The MTF also hears a report of the ongoing professional development training for math teachers concerning the new Common Core Content Standards and Math Practice Standards, and an update on curriculum development. The math teachers are “piloting” new curriculum from a variety of sources, and continually assessing what works and what needs refinement. Teachers are piloting both traditional and integrated curriculum.
The math teachers also share observations about how students are responding to the new content and practice standards. In summary, some students need support for basic math, and others can go deeper and move faster through the lessons. “Problems of the Month” have levels A-E and each student can progress to his or her level of mastery. For this reason, these problems lend themselves to differentiation for a broad range of learners.
Investigating the Pros and Cons of Traditional and Integrated Math Courses
The MTF is divided into two subcommittees, one to consider the integrated math approach and the other to consider the traditional approach.
There are few research studies investigating the relative effectiveness of these approaches. The District is compiling articles and other resources on this topic. This District is identifying schools that offer Integrated Math and arranging site visits to learn about their experience.
David Foster, Executive Director of the Silicon Valley Math Initiative (SVMI), met with the MTF on November 10 to talk about how other districts are approaching this decision. SVMI is a consortium of school districts working together to implement Common Core math. SVMI was started in the 1990s to do research and development in math education, and has studied education practices in Japan, the Netherlands, and other high-performing countries. The Common Core math content and practice standards are intended to bring US math curriculum in line with these high-performing countries. SVMI supports districts in implementing Common Core math by providing professional development, curriculum, and other services.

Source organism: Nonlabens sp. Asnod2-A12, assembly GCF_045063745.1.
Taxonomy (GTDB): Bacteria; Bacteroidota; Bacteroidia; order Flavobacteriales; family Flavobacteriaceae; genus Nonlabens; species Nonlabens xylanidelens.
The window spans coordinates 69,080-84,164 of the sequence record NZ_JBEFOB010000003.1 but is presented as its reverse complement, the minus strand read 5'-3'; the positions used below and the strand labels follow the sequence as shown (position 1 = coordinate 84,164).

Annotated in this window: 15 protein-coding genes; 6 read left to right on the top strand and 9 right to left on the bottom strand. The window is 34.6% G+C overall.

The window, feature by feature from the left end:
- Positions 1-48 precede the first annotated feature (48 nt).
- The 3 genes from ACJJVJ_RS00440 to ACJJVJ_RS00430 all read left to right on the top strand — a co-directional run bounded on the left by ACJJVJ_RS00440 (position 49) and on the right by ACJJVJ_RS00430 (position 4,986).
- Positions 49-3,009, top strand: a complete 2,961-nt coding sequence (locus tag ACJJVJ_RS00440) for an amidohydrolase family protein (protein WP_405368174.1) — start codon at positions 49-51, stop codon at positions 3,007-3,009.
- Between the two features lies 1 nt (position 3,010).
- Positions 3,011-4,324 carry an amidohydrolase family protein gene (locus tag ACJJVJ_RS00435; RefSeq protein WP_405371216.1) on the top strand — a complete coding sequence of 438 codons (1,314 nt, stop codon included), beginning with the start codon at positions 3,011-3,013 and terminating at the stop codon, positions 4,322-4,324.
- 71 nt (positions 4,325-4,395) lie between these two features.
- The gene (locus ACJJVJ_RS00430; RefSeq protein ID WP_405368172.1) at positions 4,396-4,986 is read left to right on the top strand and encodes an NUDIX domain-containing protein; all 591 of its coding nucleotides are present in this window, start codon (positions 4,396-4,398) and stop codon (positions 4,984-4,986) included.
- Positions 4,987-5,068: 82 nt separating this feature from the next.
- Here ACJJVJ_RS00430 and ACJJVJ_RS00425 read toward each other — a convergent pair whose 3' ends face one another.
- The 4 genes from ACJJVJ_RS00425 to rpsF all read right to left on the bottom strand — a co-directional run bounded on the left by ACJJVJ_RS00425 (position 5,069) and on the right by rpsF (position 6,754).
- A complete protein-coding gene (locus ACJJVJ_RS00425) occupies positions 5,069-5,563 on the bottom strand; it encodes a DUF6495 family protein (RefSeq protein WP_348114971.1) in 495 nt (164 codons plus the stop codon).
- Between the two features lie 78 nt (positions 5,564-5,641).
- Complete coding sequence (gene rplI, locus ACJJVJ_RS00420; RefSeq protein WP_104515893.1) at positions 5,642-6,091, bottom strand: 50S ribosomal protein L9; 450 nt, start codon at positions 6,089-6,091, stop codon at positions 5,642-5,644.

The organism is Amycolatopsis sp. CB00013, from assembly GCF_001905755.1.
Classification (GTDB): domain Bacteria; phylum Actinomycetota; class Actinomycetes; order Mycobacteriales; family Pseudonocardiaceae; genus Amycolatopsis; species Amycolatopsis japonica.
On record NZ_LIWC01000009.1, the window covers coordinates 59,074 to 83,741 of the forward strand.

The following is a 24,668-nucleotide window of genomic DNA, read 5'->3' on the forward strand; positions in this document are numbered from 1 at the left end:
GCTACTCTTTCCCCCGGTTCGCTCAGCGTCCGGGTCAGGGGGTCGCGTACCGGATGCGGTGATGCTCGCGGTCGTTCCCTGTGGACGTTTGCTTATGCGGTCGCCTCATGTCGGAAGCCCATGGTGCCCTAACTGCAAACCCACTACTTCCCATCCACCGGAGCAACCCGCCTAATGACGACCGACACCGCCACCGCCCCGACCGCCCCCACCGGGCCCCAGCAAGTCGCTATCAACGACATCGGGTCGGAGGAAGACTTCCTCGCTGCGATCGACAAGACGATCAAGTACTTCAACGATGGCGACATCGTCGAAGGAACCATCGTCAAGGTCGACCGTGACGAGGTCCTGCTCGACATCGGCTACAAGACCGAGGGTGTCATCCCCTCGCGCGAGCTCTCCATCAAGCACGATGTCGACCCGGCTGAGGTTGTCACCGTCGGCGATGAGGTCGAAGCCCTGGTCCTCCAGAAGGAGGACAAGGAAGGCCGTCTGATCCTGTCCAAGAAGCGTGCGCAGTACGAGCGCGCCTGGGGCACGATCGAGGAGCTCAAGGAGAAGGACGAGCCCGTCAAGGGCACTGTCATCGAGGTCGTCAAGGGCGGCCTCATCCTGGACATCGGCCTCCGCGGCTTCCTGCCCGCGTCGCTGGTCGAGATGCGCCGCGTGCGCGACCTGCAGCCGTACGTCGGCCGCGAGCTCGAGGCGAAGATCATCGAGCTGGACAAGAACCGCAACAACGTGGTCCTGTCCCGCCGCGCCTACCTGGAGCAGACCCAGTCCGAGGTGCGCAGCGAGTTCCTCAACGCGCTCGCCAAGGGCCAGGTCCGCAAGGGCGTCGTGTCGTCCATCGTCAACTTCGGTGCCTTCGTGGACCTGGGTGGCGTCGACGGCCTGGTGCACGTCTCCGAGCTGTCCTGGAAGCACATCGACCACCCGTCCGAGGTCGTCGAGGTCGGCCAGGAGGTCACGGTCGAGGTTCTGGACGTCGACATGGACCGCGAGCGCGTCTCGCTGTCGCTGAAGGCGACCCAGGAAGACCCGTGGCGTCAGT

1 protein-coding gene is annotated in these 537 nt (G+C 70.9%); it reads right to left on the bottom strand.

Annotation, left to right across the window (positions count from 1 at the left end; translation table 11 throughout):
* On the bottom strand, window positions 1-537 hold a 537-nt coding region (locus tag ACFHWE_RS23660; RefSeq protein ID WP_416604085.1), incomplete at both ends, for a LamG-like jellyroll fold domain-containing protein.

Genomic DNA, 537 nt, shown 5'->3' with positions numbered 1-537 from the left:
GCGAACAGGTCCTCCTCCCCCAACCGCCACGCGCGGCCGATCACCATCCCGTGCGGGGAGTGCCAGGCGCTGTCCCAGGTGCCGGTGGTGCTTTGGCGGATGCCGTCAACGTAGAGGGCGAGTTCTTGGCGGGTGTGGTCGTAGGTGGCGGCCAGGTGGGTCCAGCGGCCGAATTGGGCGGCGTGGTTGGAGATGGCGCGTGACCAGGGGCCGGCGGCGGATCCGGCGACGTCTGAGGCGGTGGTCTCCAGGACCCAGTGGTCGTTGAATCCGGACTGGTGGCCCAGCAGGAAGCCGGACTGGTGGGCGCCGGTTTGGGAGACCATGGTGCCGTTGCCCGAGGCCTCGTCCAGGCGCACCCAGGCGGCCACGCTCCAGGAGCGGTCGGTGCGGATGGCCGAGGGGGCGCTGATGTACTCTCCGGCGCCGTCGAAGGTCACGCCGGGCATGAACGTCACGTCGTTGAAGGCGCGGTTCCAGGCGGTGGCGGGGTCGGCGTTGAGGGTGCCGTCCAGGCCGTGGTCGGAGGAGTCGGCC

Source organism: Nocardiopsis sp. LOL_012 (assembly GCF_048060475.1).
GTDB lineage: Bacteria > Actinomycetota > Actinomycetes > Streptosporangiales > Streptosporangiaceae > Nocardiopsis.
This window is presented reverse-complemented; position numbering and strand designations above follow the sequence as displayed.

Foster provided a brief history of the now-rescinded California mandate that all 8th graders take Algebra. Test data from that era indicates that many students did not do well in 8th grade Algebra and had to repeat the course. Foster advised, “Mathematics education should not be a race.” Racing contributes to the problem of superficial knowledge, poor retention, and math education that is “a mile wide and an inch deep.”
Foster cautioned that one cannot measure a district’s success by the performance of the most successful students. A 2013 case study of an unnamed Bay Area k-12 district with demographics similar to PUSD showed that many high-performing students did not retain math concepts, suggesting the students did not truly master the concepts. This study lends support to the Common Core approach of slowing down, to ensure deep conceptual understanding before advancing to higher level math.
Foster confirmed that there are no standard criteria used by districts to choose between the traditional and integrated approach. He also confirmed that, whether PUSD chooses a traditional or integrated approach, there is little ready-made, published curriculum for Common Core math, and the published curriculum is untested. Districts will have to pilot curriculum and develop curriculum by selecting from multiple sources.